Researchers have recently found a genetic mutation that makes some individuals more prone to colorectal, bowel and other cancers.
Scientists at the University of New South Wales (UNSW) and the University of Western Australia studied a large family that developed colorectal cancer while young. They found that several members of that family, belonging to three generations, had their anti-cancer gene MLH1 switched off.
AdvertisementIt is interesting to note that none of the members reported mutations in oncogenes normally linked with cancer.
The researchers have stumbled upon a new mechanism that increases a person's susceptibility to cancer. In three generations of the family that they studied, the researchers had discovered that minute changes found near the anticancer gene MLH1 acted as magnets to attract modifying "biochemical tags," to the gene itself, thereby switching it off.
The subtle changes caused methyl groups to be added (in a process called "methylation") to the MLH1 gene prompting them to switch off.
This change followed a familial pattern of inheritance making the members carrying the mutation to be more susceptible to cancer.
Says study co-leader and head of the adult cancer program at the Lowy Cancer Research Centre, Professor Robyn Ward. "When the methylation attaches to the MLH1 gene in these families, it causes it to be completely switched off and as a consequence cancer develops. But until now, we did not understand how these methylation tags were being passed from parent to child."
Oncogenes and anti-oncogenes (anti-cancer genes) are naturally present in our DNA. A mutation in the oncogene often results in cancer, while the role of the anti-cancer gene is to monitor the human system for cancer. When anti- cancer genes are 'switched off' the chances of a person developing cancer is quite high.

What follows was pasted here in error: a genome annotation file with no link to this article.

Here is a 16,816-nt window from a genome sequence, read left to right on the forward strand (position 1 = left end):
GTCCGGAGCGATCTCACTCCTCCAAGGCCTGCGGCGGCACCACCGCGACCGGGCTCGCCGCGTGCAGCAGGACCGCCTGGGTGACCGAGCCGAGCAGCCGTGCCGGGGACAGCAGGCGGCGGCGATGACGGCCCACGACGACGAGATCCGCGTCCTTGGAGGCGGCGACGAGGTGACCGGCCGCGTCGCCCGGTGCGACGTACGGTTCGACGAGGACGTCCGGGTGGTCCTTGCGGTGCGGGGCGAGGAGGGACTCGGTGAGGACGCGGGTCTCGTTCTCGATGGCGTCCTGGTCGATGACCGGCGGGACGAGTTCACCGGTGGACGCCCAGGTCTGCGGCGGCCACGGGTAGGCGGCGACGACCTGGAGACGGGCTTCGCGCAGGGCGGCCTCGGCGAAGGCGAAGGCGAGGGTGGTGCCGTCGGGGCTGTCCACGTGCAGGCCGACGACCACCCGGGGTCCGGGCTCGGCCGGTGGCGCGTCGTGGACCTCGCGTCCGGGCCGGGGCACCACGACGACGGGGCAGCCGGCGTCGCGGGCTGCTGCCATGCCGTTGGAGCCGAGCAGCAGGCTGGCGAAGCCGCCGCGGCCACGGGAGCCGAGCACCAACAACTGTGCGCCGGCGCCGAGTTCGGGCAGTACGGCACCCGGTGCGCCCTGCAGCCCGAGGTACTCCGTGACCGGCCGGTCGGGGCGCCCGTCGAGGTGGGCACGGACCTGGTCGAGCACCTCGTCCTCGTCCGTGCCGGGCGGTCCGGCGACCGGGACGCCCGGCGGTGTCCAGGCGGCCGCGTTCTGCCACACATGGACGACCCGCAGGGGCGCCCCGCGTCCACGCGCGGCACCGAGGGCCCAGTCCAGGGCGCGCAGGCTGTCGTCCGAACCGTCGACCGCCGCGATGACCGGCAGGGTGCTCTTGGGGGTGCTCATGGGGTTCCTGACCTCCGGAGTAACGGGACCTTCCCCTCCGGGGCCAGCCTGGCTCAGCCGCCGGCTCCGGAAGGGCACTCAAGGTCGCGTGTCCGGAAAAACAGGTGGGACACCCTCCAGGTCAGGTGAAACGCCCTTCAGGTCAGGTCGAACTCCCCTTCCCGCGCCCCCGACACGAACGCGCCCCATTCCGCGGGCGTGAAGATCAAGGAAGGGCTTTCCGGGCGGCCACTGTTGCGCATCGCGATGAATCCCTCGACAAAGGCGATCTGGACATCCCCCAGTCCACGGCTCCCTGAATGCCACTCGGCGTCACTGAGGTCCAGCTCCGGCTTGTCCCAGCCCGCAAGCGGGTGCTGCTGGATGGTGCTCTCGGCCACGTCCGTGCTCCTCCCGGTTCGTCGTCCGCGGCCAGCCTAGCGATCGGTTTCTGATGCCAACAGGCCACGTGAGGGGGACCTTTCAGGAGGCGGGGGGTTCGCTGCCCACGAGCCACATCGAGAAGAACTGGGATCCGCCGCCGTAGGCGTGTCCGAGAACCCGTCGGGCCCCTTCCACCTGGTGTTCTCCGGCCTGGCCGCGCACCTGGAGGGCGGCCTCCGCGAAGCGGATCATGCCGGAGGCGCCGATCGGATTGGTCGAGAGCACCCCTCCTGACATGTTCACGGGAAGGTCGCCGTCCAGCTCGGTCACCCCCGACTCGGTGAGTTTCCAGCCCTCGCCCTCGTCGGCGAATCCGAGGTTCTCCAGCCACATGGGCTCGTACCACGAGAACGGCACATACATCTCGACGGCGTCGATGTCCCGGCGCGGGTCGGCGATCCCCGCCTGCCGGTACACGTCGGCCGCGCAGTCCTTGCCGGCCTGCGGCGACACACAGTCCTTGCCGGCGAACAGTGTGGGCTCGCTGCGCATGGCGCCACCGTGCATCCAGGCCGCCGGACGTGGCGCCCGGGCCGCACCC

Professor Robyn Ward says this research is "very exciting" as it reveals a new way cancer is inherited.
"While we were always suspicious that these individuals probably have underlying spelling mistakes in their DNA, we hadn't actually been able to find the exact spelling mistake that was causing the cancer," she said.
"The spelling mistake was, in fact, very subtle and something that we would not normally have paid too much attention to, partly because it wasn't actually within the body of the gene itself."
Researchers claim that the discovery could help to identify families at risk of hereditary cancers, and possibly create a mode of treatment that allowed drugs to dispense with the biochemical tag and "switch on" the anti-cancer gene.
UNSW's Dr Megan Hitchins who led the study says, "This subtle spelling mistake in front of the gene literally served like a magnet to attract a biochemical called "methylation" which then turns the gene off. But in this family, attracting the methylation to sit on top of their gene and turn it off is actually an error, because that gene, because of its anti-cancer properties, is meant to be switched on."
The findings of this study have been reported in the international journal Cancer Cell.
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